by D.M. Murdock
Archaeologists working in Turkey have unearthed an Assyrian tablet dating to around 670 BCE that,
What this fascinating discovery suggests, of course, is that the Bible tale of a divine pact does not represent "history" or a "factual" event, but is instead a fictional rewrite, borrowing or plagiarism of this older Assyrian treaty.
Over the centuries, many Bible critics, minimalists and mythicists have asserted that much of the Old Testament constitutes not factual history but a rehash of ancient myths and traditions dating to before the founding of the Jewish kingdom.
This new find apparently adds more
evidence to that theory, and it is quite refreshing that both the
scholars and the media are spelling out clearly this possible
"borrowing," without prejudice in favor of bibliolatry or upholding
improvable matters of faith.
He was not necessarily saying the
Hebrews copied the Assyrian text, substituting their own story about
how God liberated them from slavery in Egypt on the condition
that they worship only him and follow his commandments.
The researchers hope to glean information about Assyria's imperial relations with the west during a critical period, the early 7th century BCE.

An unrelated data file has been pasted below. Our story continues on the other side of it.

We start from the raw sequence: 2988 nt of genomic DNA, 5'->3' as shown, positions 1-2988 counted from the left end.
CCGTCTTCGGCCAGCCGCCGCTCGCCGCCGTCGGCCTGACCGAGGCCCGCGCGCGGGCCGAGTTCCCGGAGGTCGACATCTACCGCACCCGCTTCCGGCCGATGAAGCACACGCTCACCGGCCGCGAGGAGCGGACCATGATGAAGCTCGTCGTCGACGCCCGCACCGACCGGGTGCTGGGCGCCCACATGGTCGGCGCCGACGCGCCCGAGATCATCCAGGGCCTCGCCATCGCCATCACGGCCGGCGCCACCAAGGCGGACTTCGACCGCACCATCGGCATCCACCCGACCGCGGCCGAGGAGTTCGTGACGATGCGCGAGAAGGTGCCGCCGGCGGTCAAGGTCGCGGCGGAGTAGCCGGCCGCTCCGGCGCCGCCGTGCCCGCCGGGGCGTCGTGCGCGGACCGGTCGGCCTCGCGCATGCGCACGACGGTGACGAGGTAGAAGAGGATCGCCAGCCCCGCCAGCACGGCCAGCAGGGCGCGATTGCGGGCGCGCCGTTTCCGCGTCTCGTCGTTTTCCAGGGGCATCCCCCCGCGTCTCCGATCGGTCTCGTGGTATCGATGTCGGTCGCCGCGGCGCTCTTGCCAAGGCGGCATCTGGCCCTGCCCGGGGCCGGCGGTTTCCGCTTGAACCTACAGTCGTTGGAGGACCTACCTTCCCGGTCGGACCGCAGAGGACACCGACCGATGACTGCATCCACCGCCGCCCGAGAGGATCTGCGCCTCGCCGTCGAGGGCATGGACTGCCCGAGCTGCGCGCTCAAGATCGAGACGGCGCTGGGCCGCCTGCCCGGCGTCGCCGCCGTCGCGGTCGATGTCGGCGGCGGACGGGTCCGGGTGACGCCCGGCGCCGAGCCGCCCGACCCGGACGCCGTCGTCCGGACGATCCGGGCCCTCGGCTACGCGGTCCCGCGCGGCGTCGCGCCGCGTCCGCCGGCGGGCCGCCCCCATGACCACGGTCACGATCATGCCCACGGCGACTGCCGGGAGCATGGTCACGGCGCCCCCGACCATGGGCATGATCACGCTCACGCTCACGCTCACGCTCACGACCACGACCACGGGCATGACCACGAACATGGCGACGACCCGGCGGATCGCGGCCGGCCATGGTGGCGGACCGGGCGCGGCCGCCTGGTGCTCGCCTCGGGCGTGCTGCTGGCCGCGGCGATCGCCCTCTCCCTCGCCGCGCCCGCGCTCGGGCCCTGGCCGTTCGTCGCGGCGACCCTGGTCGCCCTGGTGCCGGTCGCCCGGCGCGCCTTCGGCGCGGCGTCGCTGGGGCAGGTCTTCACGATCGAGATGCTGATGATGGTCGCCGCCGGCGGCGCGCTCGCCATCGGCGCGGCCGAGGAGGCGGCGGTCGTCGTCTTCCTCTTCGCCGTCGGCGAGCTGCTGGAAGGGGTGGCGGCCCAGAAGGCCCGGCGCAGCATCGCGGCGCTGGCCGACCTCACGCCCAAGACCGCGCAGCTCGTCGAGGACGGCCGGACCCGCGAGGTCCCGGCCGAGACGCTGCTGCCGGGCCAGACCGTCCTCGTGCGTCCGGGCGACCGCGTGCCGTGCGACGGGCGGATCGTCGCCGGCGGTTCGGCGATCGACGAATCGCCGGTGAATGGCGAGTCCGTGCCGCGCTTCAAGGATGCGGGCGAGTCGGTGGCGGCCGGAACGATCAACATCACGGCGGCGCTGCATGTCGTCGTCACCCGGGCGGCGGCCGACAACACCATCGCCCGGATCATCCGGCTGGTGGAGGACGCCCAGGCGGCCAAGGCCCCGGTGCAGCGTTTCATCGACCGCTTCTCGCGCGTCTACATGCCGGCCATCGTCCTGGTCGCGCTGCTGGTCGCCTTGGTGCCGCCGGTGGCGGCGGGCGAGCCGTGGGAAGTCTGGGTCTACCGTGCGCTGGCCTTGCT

It marked the rise of the Phrygians and other rival powers in highland Anatolia - now modern-day Turkey - along the northwestern frontier of the Assyrian empire, and coincided with the divided monarchy of Biblical Israel...
Notable is the fact "it is widely accepted that the Hebrew Bible was being assembled around the same time as this treaty," i.e., during the 7th century BCE.
The case for this "late" dating of the
Old Testament's compilation - with a significant part of it also
written later, after the Jews' "Babylonian Exile" (597-538 BCE) -
has been made by Israeli archaeologists, including and especially
Israel Finkelstein in
The Bible Unearthed.
...it is nonetheless raising that very issue in a manner which breaks with the centuries-old tradition of bending all finds in the "Holy Land" and other places of biblical interest to fit the Bible, in attempts to prove the "Good Book" as "history."
It is obvious that this sort of
bibliolatry appeasement from the more scientific segment of society
is losing ground precisely because of such discoveries - and the
implication of this one is a doozy.
This discovery, therefore, would essentially negate the basic premise of the Old Testament:
Needless to say, for those of us who
have been stating as much for many years - and getting pilloried for
our efforts - this archaeological find is very exciting, as it adds
to the growing body of hard, scientific evidence that the Bible is
not "God's Word" but a manmade cultural artifact designed for